The mist stifles all sound, confines sight

Numbs time, suspends the linear

Encloses you in tentative comfort

While scaring you with limitations


You find yourself worried about the quiet

Near the shallow ripples of the lake

Where the hills slant their hardest towards the shore

And the moss smells of old summer


But time isn’t looking for you

Even though you’re looking for it.



Still Life (A Myth)

I will pick a blue flower.


The old one sits in a vase.  Navy blue, blackened, dry crumbs, as if pressed inside an old book. A little life clings to its edges, a lingering glow. Mother nibbles at these fresh parts, the fresh blue, mixes it with her saliva, spits it out through stained teeth. It lands upon the goddess. She has done this, countless times. We will eat again.

 I look at the goddess, the image of her. Her likeness, plaster and paint, a shadow of once she once was, if she ever was. I imagine the tips of her fingers not being broken as they are now, the days when she could feel things. Her face must have smiled then. Now, only her eyes touch you, follow you. She beckons you with frozen arms, covered in lifetimes of blue that run deep in dried drips, darker in spots, lighter at times.

There is more than blue.

Dry red patches run underneath the swashes of blue.  I’ve been told they’re before mother’s time. They appear at the hem of her dress, upon her breast, and below one of her eyes. Were there ones who offered red upon the statue? There must have been.

I ask mother. She’s kind when she answers questions, even questions that have no answers.  “Red runs, hides, carves up images, buries the leftovers. Never bury a goddess. It’s bad luck.” I believe mother. But I don’t understand. All I know is that I must pick a blue one.

The dance starts. This occurs after mother makes her offering, for the harvest. I know the steps, taught to me when I first learned to walk. The song is our melody. The dance emulates the village, its round shape, its huts, sticks, mud. That’s when he nudges me. I think he likes me. I’m not sure I like him.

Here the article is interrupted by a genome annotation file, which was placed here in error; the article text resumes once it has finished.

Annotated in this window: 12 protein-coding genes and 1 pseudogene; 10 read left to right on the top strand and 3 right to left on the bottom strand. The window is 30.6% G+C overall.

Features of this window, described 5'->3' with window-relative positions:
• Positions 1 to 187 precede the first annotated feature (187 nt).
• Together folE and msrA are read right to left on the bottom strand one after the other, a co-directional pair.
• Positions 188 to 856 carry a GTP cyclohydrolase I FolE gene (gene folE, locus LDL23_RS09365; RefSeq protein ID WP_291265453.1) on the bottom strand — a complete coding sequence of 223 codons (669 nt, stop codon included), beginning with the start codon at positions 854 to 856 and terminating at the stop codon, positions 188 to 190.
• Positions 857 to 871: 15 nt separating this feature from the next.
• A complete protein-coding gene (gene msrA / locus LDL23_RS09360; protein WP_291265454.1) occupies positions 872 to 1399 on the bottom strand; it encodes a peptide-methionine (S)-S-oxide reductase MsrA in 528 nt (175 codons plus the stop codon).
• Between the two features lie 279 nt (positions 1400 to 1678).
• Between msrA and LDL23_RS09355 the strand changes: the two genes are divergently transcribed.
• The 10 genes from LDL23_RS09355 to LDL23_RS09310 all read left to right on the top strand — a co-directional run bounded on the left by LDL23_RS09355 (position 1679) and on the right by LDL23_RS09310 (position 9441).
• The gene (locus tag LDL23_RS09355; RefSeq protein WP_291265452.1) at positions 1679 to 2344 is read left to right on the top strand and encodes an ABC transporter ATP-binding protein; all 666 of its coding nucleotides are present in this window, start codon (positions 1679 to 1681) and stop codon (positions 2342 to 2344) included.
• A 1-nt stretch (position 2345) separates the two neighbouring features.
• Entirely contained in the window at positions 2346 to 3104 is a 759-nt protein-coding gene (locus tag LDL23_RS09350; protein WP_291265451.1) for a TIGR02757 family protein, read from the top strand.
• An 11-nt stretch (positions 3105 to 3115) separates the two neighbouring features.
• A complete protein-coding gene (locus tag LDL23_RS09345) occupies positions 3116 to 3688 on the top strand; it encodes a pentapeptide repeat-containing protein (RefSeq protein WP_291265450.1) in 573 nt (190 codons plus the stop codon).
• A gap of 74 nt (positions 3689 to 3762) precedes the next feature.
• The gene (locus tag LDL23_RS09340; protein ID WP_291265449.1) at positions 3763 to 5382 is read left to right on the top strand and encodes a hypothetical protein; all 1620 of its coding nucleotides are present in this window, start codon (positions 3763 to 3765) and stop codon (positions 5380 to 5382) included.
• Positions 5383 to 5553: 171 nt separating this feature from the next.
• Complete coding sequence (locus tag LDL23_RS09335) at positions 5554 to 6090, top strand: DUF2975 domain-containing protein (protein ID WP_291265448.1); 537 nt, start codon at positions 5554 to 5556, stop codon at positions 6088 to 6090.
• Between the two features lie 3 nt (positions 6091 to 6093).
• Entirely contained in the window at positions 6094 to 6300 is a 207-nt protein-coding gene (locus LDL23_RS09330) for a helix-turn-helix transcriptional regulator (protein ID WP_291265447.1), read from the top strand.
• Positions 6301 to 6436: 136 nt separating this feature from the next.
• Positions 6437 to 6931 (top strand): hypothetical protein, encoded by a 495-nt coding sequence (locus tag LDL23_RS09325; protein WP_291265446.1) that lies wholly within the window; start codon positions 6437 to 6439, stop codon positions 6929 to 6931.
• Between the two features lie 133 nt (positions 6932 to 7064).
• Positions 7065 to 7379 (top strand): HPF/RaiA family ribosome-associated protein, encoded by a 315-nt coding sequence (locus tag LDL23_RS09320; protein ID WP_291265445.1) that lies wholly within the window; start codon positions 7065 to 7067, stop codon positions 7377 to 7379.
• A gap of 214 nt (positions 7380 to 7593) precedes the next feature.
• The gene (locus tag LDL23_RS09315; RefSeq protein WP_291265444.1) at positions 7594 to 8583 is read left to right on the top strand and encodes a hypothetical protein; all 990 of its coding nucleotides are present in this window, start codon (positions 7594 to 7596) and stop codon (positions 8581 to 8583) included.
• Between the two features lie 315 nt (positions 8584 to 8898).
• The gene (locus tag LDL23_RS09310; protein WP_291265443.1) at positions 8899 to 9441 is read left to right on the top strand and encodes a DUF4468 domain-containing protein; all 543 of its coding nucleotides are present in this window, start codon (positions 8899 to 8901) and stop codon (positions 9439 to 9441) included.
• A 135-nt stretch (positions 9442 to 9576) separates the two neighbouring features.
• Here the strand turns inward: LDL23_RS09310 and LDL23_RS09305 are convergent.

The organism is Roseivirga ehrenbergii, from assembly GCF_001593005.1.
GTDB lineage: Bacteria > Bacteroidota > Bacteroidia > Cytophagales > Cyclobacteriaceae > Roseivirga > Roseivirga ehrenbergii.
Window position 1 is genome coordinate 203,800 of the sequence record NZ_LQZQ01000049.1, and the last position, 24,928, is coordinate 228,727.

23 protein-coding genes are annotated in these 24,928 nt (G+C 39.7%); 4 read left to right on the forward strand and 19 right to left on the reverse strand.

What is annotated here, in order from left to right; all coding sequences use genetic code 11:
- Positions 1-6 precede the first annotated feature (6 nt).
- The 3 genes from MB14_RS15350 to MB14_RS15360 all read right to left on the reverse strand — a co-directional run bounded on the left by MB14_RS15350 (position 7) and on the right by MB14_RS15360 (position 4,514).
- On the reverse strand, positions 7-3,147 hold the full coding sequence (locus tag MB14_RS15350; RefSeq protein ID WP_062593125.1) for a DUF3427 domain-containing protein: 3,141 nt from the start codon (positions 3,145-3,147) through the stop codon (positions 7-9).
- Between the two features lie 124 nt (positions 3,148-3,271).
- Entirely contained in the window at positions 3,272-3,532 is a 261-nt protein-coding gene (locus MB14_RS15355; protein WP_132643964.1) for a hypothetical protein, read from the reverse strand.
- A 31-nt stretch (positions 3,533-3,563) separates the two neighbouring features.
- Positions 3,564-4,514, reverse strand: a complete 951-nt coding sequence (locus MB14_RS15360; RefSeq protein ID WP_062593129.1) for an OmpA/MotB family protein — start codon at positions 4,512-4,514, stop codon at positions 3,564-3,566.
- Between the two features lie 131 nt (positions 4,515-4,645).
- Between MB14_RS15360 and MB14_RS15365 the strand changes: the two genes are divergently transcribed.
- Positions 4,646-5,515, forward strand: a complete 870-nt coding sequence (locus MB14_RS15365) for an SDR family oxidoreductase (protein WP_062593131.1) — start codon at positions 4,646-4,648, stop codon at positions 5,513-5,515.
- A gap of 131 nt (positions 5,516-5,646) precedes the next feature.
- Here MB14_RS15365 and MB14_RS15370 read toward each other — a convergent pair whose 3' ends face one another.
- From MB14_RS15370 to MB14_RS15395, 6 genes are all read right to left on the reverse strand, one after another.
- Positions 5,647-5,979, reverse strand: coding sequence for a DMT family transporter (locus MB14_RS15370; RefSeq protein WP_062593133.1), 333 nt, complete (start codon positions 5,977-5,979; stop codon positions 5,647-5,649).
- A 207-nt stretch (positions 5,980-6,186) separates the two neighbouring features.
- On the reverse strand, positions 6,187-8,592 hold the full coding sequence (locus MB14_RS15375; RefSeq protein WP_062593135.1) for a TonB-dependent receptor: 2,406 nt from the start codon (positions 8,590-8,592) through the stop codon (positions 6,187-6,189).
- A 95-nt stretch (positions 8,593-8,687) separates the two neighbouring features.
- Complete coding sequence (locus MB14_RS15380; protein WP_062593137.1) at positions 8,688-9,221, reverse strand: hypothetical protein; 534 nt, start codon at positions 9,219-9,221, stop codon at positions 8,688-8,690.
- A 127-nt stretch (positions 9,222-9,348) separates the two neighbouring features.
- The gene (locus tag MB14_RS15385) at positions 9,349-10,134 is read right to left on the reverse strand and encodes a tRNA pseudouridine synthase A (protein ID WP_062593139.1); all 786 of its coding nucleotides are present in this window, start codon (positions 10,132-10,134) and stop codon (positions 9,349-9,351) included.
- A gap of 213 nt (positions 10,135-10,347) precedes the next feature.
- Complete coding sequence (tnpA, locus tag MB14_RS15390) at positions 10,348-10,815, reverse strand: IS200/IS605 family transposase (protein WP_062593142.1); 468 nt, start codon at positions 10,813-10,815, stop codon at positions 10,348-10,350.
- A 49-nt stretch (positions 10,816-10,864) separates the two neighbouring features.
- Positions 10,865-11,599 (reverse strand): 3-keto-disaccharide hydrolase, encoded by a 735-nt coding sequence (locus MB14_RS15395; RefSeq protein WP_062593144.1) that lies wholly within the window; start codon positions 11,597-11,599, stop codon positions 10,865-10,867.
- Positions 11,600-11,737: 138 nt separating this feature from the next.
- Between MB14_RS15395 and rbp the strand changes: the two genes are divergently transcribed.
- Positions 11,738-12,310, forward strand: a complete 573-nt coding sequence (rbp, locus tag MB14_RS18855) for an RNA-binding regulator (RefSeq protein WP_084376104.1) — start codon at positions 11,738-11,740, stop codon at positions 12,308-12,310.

He holds up a knife.  He tells me to take it with me when I go to pick the blue flower.  I tingle inside. It could mean anything. I don’t know why I take the knife from him.


The outer gates of the village are opened.  Outside the walls is a land of fibers, a yarn-like forest of white string, two feet in and I become invisible. There are trails, their endings unknown, fables surround them, cities of wonder at their ends. I ask the trails questions. Is it funny to talk to trails? They answer or I do.

They tell me about colors. It is that they wilt, turn to yarn, power hides in their shadows. Listening to this voice, I feel as if I’m buried in the forest. I can feel everything grow around me, how everything stretches to the sun, all life, love curls around my feet.  Images, images, images. All is images…

Except for the knife. It’s no image.

The knife is heavy. I press it to my chest to feel how it vibrates. A steel coldness. It’s sharp. I feel a prick of pain. I drop the knife. Then, I pick a flower.


When mother sees me, she holds my heart, not my real heart, its image. A new blue flower sits in the vase. Mother’s lips are stained indigo. We will eat again.

The dance starts. I see him move in steps he’s known since a child. He cuts the weeds around my feet with the knife. I look down at my feet and they’re covered in blue.

My fingers are dry, cracked. I hold my arms out—wide—to the sun.




Social Distancing

The warmth of the car

Its heater

The soothing voice of its radio

The insulation it promises


The thoughts we have

When losing the trail

In the middle of a snowstorm


(Image entitled Bones. Click on image to enlarge. More images can be found here.)







From rain and melted snow

To find a way to the creek.

To a stream, in a hurried dash to the ocean


And here I stand, with bits of waterfalls

trapped, inside buckets.

My shoes.


Soggy, wicking socks

Make close friends with droplets.

Now trapped inside my shoes

It becomes labor-intensive to attempt an escape


Instead, the would-be waterfall participant

Accepts a ride back home